@serenesurface-- I guess you wouldn't like the Japanese green tea cheesecake I'm making tomorrow. I think we as Westerners are not used to so many green tea products. I used to feel the same way when I first tried Japanese desserts. But I have to say, the sweet green tea flavor grew on me. I started out with green tea ice cream and now I like it so much that I'm even making a green tea cheesecake.

Don't let this put you off of Japanese desserts however. Japanese desserts are a wide range and there are so many things to try. Try red bean pancakes, strawberry and cream cake, stuffed wafer cookies, black sesame pudding or jelly cubes with edible flowers.

Large cities often have several excellent Japanese restaurants featuring some of these. Sometimes there are festivals too. Or if you're up to it, you could get the ingredients and make them yourself.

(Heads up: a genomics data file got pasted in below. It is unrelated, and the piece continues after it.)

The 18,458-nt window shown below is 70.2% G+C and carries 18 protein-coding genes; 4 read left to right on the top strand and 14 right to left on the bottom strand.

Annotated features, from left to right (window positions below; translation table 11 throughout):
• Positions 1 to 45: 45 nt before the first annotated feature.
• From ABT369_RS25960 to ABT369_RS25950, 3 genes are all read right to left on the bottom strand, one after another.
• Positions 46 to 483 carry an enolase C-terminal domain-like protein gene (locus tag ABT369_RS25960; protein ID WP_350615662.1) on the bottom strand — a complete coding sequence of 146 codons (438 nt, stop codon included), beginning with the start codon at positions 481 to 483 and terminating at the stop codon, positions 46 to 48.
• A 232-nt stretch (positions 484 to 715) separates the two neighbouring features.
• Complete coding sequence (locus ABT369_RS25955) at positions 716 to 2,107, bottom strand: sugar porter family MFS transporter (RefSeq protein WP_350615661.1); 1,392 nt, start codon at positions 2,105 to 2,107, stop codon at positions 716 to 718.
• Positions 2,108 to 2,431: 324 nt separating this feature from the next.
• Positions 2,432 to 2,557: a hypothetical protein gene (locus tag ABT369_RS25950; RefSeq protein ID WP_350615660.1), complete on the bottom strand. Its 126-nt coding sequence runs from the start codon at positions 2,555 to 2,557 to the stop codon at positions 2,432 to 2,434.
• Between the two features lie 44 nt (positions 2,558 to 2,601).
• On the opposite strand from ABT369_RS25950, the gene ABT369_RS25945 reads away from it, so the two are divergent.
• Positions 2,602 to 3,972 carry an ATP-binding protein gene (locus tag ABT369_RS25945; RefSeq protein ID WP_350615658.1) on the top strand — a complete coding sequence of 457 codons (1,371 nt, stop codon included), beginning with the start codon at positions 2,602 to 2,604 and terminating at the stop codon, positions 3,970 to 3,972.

I've tried a few Japanese desserts, mostly at the international food events held on my college campus every year. I've noticed that green tea is a recurring theme in Japanese desserts. They have green tea ice cream, green tea chocolate, green tea cookies, green tea mochi, and the list goes on. I like a cup of green tea but this is just too much green tea for me.


What I love about Japanese cakes is that unlike the kind of cakes we have here, they are very light. They are similar to sponge cake, soft, airy and fluffy. They are very easy on the stomach though and not extremely sweet. As I'm not fond of very heavy, rich and sweet cakes, Japanese cakes are just what I'm looking for.

I'm also fond of mochi an daifuku, especially strawberry daifuku. These desserts have a whole fresh strawberry inside them. I think that's just perfect.

Post your comments
Forgot password?
    • Azuki beans, which are used to make many Japanese desserts.
      By: andriigorulko
      Azuki beans, which are used to make many Japanese desserts.
    • A Japanese version of tiramisu can employ green tea.
      By: MarcoBagnoli Elflaco
      A Japanese version of tiramisu can employ green tea.